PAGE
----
There are many ways in which YouthBuild programs can develop long-term funding strategies that allow for sustainability.  The challenge for many  YouthBuild programs is that external funding opportunities may be tied to program expansion (e.g. number of participants served), development of programming that targets a new population or issue, or requires an infrastructure (e.g. development department or large donor base) that many organizations do not have.  In addition, government and private funding ebbs and flows with increased competition for ever shrinking dollars. 


Considering these realities, YouthBuild programs (or their sponsoring organizations) should consider developing self-reliance models which allow for long-term sustainability and growth. New funding streams that are not reliant on external funders allow for a growth mindset, as opposed to a survival mindset.  They also provide flexible funds, whereas most government and philanthropic funding restricts how dollars can be spent.  Additionally, these strategies support diversification of funds in the organization’s portfolio.


YouthBuild sponsoring organizations have typically utilized one of three models to grow and sustain their funding: earned income business, social enterprise, and pay for success.


Also known as fee for service or income producing business, this model is the “easiest” to understand and build from. It is a payment model in which services are unbundled and paid for separately (e.g. handyman business) or the type of business that generates income for goods and/or services (e.g. museum store, hall rental).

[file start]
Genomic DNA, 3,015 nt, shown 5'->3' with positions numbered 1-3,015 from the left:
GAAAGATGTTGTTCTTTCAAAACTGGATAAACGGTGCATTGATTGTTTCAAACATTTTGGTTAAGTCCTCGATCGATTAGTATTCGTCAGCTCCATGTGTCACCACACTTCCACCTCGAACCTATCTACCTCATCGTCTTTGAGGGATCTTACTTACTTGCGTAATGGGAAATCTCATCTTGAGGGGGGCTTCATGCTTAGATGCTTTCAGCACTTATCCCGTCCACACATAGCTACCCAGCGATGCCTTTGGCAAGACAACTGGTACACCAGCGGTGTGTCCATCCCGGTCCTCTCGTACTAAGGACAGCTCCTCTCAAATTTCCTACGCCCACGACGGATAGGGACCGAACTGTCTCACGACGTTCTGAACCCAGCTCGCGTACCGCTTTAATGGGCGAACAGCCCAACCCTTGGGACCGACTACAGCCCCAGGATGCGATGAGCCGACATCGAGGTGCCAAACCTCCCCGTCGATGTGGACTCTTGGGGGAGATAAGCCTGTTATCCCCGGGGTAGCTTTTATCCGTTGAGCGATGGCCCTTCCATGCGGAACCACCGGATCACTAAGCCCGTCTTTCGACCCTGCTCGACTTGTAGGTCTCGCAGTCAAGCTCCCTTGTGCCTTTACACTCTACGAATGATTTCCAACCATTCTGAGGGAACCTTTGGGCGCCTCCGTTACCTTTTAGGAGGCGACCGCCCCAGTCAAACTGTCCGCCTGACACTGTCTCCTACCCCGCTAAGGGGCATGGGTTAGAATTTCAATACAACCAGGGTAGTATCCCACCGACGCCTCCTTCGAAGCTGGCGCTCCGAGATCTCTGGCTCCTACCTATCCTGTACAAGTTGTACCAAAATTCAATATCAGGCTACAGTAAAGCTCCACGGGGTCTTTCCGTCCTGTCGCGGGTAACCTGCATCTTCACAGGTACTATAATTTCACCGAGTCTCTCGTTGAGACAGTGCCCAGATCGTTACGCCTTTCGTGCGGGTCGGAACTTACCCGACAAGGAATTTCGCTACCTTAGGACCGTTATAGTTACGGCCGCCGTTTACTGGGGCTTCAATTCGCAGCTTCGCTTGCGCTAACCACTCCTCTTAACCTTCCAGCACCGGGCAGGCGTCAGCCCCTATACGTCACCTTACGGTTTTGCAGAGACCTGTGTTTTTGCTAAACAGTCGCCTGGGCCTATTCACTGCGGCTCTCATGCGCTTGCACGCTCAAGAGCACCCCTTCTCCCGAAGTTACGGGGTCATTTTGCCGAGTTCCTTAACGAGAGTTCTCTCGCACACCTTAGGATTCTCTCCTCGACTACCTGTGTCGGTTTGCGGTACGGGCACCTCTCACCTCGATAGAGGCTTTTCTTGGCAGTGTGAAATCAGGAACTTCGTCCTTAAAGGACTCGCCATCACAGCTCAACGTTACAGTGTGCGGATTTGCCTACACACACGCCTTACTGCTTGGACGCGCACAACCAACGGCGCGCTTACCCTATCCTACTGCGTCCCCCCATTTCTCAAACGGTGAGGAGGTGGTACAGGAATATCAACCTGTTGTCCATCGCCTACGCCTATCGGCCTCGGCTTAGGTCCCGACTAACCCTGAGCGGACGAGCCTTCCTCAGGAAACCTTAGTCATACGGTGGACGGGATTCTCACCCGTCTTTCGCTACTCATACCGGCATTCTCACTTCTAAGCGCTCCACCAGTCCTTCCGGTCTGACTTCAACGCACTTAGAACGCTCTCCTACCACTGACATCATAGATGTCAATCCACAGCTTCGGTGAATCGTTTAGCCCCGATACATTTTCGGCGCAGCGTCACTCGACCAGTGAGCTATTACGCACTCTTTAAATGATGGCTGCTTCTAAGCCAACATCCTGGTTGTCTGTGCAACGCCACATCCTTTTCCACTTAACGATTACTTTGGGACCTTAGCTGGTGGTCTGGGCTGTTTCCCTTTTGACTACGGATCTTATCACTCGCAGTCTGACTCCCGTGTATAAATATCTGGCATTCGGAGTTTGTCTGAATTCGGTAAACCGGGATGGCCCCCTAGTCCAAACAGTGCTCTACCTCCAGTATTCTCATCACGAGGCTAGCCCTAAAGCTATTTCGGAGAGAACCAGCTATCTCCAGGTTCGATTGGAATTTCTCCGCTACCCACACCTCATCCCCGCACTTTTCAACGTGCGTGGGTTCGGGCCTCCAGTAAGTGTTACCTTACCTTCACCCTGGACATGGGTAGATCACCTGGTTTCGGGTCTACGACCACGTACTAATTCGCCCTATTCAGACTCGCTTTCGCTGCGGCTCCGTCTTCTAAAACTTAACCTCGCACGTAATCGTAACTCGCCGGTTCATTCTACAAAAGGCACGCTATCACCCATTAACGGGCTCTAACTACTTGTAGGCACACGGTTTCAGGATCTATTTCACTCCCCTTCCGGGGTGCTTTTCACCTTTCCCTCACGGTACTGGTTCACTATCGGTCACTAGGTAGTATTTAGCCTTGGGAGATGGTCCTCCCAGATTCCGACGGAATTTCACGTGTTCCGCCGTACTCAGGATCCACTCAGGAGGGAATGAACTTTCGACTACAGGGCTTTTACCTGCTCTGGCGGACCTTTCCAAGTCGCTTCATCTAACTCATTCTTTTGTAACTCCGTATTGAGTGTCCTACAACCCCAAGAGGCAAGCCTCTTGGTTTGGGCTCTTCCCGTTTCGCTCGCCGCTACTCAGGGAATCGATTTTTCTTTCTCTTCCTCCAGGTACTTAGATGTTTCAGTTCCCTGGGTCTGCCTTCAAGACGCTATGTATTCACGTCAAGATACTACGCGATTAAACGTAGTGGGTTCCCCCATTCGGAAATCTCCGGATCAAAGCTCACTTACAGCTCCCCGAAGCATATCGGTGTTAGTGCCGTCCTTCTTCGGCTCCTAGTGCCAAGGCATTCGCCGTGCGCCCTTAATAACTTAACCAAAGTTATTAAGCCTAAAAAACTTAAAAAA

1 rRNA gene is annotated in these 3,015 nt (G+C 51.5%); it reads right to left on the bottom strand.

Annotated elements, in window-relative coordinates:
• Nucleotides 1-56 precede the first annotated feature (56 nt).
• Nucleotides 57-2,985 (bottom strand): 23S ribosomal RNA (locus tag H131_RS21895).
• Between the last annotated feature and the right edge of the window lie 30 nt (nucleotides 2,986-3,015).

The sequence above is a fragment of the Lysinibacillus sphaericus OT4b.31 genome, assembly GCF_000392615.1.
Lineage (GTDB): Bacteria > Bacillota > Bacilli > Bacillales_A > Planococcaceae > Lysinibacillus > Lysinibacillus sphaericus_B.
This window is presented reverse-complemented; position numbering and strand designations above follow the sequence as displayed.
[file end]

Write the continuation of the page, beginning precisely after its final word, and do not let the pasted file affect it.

Questions organizations need to ask themselves when considering this model include

  • What services, products, etc. does your organization already produce or have in place?

  • Does your organization have a lot of community foot traffic?

  • Do you have access to a labor pool? 

  • Does your organization have any special expertise or skills that you can market/sell?

  • Does your organization have facilities/equipment you can rent out?

  • Can you spin off ideas from your organizations mission?



The Social Enterprise Alliance defines social enterprise as “organizations that address a basic unmet need or solve a social or environmental problem through a market-driven approach.” (Social Enterprise Alliance, What is Social Enterprise?, ”, viewed November 2019.) There are three models of social enterprise:

  1. Opportunity employment: organizations that employ people who have significant barriers to mainstream employment
  2. Transformative products or services: organizations that create social or environmental impact through innovative products and services

  3. Donate back: organizations that contribute a portion of their profits to nonprofits that address basic unmet needs

Most nonprofits will look at the first two models of social enterprise, with the third primarily a for-profit model.  


Questions organizations need to ask themselves when considering this model include: